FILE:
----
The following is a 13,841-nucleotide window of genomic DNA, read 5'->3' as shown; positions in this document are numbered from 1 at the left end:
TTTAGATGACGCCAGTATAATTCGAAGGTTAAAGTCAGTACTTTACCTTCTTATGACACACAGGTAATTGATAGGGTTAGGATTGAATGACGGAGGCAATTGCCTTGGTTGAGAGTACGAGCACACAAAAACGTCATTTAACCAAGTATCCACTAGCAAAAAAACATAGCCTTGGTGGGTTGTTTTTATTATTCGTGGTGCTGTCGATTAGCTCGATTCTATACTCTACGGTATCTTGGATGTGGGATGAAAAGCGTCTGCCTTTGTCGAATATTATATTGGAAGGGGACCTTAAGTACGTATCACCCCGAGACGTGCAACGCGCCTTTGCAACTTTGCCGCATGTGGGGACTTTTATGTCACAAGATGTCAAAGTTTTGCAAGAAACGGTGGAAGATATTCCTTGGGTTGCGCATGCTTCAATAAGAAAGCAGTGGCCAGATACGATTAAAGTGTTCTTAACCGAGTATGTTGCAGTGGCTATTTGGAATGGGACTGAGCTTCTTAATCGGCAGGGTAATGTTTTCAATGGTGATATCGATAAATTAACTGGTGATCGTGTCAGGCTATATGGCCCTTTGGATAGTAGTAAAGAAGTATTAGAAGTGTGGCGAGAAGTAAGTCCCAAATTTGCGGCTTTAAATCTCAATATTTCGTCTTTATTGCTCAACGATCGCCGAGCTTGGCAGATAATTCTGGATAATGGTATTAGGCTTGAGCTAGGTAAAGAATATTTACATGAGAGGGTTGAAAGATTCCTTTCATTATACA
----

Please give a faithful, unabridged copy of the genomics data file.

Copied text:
The following is a 13,841-nucleotide window of genomic DNA, read 5'->3' as shown; positions in this document are numbered from 1 at the left end:
TTTAGATGACGCCAGTATAATTCGAAGGTTAAAGTCAGTACTTTACCTTCTTATGACACACAGGTAATTGATAGGGTTAGGATTGAATGACGGAGGCAATTGCCTTGGTTGAGAGTACGAGCACACAAAAACGTCATTTAACCAAGTATCCACTAGCAAAAAAACATAGCCTTGGTGGGTTGTTTTTATTATTCGTGGTGCTGTCGATTAGCTCGATTCTATACTCTACGGTATCTTGGATGTGGGATGAAAAGCGTCTGCCTTTGTCGAATATTATATTGGAAGGGGACCTTAAGTACGTATCACCCCGAGACGTGCAACGCGCCTTTGCAACTTTGCCGCATGTGGGGACTTTTATGTCACAAGATGTCAAAGTTTTGCAAGAAACGGTGGAAGATATTCCTTGGGTTGCGCATGCTTCAATAAGAAAGCAGTGGCCAGATACGATTAAAGTGTTCTTAACCGAGTATGTTGCAGTGGCTATTTGGAATGGGACTGAGCTTCTTAATCGGCAGGGTAATGTTTTCAATGGTGATATCGATAAATTAACTGGTGATCGTGTCAGGCTATATGGCCCTTTGGATAGTAGTAAAGAAGTATTAGAAGTGTGGCGAGAAGTAAGTCCCAAATTTGCGGCTTTAAATCTCAATATTTCGTCTTTATTGCTCAACGATCGCCGAGCTTGGCAGATAATTCTGGATAATGGTATTAGGCTTGAGCTAGGTAAAGAATATTTACATGAGAGGGTTGAAAGATTCCTTTCATTATACA